As you get older, it’s not uncommon to develop pain in various places. When that pain occurs in the wrist, it can really limit your daily activities. The complexity and flexibility of the wrist are crucial to work and play, so pain can have a serious effect, especially if it becomes chronic. Conservative therapy may be helpful, but in some cases wrist pain really demands a surgical solution. Please read on for more about wrist conditions that can cause pain and possible solutions, courtesy of the Florida Hand Center.
Anatomy and Wrist Pain
The wrist is not a single joint but is made up of eight different bones. While the muscles that control the wrist are actually in the forearm, the wrist bones are connected by ligaments that control their movement and stabilize the wrist joint itself. Even a relatively minor problem in one of these multiple moving parts can result in pain in the wrist. If you limit movement because of pain, the joint may become stiff and less functional. The complexity of the wrist also means that diagnosing the problem can take a bit of doing.
Wrist Pain From Injuries
Although an acute injury like a fall can result in a sprained or fractured wrist, repetitive motion injuries are particularly common in the older person or in some occupations. For example, secretaries who type and use a computer mouse, and carpenters who spend a lot of time swinging a hammer can both be susceptible to overuse that results in pain. If the initial pain is the result of an injury, chronic pain can result even after the problem is supposedly healed.
Other Reasons for Pain in the Wrists
Arthritic and degenerative conditions are common reasons for pain in the hands and wrists. Rheumatoid arthritis, which is more likely to affect women than men, often results in pain, stiffness and deformities. Degenerative arthritis occurs with age and general wear and tear on the joints; if the cartilage covering the bones is worn away, the joints can become very painful. Nerve conditions like carpal tunnel syndrome can also cause pain in the wrist.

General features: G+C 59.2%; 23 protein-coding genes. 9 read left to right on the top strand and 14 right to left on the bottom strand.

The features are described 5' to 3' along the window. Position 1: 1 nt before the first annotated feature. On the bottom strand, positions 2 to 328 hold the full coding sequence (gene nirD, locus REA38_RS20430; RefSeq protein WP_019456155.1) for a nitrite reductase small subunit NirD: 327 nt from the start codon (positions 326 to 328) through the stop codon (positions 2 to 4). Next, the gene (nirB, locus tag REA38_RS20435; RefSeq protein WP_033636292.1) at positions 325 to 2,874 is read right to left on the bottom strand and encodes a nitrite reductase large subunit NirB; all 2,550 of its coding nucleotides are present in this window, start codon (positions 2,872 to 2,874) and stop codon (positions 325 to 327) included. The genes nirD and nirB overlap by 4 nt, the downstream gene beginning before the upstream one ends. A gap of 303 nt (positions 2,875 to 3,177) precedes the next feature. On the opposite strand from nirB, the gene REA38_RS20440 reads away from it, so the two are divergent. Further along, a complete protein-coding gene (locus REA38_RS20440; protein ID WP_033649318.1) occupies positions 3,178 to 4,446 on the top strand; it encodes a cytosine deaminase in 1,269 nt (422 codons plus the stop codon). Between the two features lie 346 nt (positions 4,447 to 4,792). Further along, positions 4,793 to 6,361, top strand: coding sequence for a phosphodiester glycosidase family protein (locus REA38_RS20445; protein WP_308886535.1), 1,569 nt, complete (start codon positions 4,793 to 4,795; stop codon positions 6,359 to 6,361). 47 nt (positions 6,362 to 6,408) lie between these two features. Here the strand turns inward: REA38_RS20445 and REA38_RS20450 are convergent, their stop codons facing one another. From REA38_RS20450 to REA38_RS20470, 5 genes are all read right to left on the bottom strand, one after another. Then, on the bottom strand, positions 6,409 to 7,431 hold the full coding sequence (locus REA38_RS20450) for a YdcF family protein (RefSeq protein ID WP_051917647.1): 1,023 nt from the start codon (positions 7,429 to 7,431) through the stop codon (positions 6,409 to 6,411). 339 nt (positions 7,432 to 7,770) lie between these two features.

Diagnosis and Treatment
Persistent or severe pain is an indication that you should see a hand specialist. Orthopedic surgeons who specialize in the hand and wrist will make the diagnosis based on your history, symptoms and the results of a physical examination, and diagnostic studies like X-rays. Conservative treatment is usually the first step. Rest, supportive devices like a brace or splint, anti-inflammatory medications and physical therapy may help with symptoms. A joint injection with cortisone may provide relief for several months to a year. However, your condition can still progress despite treatment. If that’s the case, surgery may be the best solution.
When wrist pain becomes chronic and hampers your daily activities or if the pain is severe, please contact us. Our surgeons specialize in hand and wrist conditions and can provide you with both conservative care and surgery. We’ll be happy to schedule you for an assessment.